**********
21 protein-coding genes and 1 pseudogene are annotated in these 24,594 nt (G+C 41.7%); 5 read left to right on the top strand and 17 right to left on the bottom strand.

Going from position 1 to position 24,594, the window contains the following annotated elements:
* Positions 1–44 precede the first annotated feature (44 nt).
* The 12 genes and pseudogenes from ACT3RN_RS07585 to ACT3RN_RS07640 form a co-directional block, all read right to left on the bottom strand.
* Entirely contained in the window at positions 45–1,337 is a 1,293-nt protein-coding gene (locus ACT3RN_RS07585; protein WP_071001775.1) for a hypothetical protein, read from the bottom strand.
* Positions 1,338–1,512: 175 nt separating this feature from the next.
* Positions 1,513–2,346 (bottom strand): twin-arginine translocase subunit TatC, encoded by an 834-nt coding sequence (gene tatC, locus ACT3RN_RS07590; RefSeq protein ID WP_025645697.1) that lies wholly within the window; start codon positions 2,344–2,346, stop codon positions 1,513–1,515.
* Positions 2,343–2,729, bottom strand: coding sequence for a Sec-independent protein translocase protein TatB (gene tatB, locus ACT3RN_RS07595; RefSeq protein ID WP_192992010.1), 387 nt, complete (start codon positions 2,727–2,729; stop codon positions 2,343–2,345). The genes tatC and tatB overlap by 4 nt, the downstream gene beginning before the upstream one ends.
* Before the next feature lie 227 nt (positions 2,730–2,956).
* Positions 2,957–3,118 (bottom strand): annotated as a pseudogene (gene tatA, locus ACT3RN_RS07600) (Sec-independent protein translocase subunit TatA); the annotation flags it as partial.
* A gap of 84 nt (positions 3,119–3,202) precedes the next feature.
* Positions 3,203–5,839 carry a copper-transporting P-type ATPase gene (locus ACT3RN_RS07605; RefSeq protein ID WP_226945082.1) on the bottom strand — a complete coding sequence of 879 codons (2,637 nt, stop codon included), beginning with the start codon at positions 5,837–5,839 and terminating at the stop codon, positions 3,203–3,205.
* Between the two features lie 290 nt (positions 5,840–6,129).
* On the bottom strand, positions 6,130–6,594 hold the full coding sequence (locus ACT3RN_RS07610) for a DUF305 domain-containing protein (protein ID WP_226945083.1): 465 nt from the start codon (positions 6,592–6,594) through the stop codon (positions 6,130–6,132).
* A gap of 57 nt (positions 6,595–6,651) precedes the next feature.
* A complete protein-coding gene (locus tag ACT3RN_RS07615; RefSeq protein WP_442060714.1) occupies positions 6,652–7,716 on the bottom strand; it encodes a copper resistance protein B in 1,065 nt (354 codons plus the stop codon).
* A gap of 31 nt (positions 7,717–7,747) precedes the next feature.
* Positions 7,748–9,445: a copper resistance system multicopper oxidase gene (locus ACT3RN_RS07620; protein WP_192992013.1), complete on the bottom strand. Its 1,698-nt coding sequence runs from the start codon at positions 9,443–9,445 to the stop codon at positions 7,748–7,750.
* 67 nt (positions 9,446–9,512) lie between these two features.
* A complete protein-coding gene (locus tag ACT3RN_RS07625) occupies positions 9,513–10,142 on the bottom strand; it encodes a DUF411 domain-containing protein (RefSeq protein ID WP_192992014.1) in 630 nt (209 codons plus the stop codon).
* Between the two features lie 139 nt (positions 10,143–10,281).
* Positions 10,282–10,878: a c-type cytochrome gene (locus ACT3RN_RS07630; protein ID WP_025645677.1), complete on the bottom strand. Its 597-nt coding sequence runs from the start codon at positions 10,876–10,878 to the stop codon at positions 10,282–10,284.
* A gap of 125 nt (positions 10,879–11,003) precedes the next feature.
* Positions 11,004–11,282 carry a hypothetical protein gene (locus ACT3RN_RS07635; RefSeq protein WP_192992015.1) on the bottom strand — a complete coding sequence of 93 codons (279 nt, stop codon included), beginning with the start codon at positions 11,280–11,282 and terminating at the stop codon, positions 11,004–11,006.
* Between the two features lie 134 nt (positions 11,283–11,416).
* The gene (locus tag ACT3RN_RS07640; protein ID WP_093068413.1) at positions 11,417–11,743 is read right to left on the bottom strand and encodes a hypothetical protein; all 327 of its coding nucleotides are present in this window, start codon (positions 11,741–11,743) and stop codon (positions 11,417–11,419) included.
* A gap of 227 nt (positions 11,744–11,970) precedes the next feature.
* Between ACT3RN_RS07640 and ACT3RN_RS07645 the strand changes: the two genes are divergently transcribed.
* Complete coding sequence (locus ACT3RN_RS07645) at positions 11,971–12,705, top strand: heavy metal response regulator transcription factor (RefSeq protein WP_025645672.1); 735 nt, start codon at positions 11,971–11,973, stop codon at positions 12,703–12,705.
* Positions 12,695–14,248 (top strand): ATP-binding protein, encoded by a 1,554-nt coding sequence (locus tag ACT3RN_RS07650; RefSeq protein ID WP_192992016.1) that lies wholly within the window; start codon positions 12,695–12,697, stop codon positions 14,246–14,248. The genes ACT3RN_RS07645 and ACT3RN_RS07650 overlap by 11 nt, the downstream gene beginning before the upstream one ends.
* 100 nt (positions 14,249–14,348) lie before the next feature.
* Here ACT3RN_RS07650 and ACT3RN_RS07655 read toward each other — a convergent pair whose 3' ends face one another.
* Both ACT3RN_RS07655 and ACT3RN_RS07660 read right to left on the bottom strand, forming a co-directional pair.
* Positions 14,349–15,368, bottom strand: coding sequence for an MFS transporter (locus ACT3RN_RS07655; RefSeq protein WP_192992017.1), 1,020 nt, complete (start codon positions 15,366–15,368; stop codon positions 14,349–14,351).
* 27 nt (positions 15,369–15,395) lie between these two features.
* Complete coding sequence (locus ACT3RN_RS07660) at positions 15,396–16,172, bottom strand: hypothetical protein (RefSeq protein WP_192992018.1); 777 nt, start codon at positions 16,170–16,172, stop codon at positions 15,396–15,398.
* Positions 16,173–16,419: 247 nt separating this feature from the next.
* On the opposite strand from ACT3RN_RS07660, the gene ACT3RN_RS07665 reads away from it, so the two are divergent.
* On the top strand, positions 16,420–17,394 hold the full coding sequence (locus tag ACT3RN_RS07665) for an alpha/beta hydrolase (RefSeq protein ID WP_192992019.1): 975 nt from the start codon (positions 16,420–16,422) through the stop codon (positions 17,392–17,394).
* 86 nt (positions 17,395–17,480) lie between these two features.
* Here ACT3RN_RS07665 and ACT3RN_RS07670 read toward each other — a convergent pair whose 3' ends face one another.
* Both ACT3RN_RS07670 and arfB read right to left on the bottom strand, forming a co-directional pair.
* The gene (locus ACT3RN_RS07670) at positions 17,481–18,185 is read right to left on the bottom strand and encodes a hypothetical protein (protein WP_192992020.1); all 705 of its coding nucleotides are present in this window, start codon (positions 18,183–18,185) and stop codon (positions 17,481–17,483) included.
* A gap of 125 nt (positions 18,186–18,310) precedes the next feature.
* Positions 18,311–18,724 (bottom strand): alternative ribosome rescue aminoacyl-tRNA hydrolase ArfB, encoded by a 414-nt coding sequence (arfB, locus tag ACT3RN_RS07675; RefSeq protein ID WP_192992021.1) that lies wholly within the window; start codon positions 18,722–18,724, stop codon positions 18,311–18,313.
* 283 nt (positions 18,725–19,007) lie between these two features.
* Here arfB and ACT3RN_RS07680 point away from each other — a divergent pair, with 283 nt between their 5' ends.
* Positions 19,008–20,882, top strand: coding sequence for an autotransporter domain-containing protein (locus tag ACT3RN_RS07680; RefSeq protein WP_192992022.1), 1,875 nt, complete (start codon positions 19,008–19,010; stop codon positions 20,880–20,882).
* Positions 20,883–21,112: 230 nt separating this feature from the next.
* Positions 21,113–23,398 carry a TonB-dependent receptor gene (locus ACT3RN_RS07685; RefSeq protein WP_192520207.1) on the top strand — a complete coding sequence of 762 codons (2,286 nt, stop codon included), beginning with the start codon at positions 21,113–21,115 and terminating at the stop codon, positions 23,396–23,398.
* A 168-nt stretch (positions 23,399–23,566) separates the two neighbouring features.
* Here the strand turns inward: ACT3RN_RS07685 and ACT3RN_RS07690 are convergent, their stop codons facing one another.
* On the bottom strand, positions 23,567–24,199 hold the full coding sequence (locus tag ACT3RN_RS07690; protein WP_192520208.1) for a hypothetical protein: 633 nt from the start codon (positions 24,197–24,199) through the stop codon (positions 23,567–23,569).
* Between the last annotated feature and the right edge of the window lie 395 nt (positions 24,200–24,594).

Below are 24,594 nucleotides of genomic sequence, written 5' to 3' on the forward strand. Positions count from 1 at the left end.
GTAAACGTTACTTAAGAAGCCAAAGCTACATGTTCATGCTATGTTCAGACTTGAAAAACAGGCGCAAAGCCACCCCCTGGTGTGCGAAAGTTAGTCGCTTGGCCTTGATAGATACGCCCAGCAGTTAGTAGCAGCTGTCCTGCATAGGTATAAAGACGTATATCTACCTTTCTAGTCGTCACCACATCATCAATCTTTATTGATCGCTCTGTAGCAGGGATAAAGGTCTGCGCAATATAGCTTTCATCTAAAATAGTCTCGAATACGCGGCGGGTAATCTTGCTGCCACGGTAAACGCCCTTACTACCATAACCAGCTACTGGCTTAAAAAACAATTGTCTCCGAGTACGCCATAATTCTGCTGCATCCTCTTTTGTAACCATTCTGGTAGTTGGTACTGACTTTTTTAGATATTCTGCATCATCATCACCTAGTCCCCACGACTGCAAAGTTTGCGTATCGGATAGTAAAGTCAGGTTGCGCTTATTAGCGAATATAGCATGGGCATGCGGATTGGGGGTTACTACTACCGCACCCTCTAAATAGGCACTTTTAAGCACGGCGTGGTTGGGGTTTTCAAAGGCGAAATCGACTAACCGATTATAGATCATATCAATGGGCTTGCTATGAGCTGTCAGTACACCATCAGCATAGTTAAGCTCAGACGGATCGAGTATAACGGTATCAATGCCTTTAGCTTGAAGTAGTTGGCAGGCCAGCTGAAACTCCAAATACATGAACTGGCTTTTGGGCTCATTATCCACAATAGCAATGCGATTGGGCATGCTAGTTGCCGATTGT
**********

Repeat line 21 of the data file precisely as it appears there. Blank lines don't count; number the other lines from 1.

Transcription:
* Between the two features lie 139 nt (positions 10,143–10,281).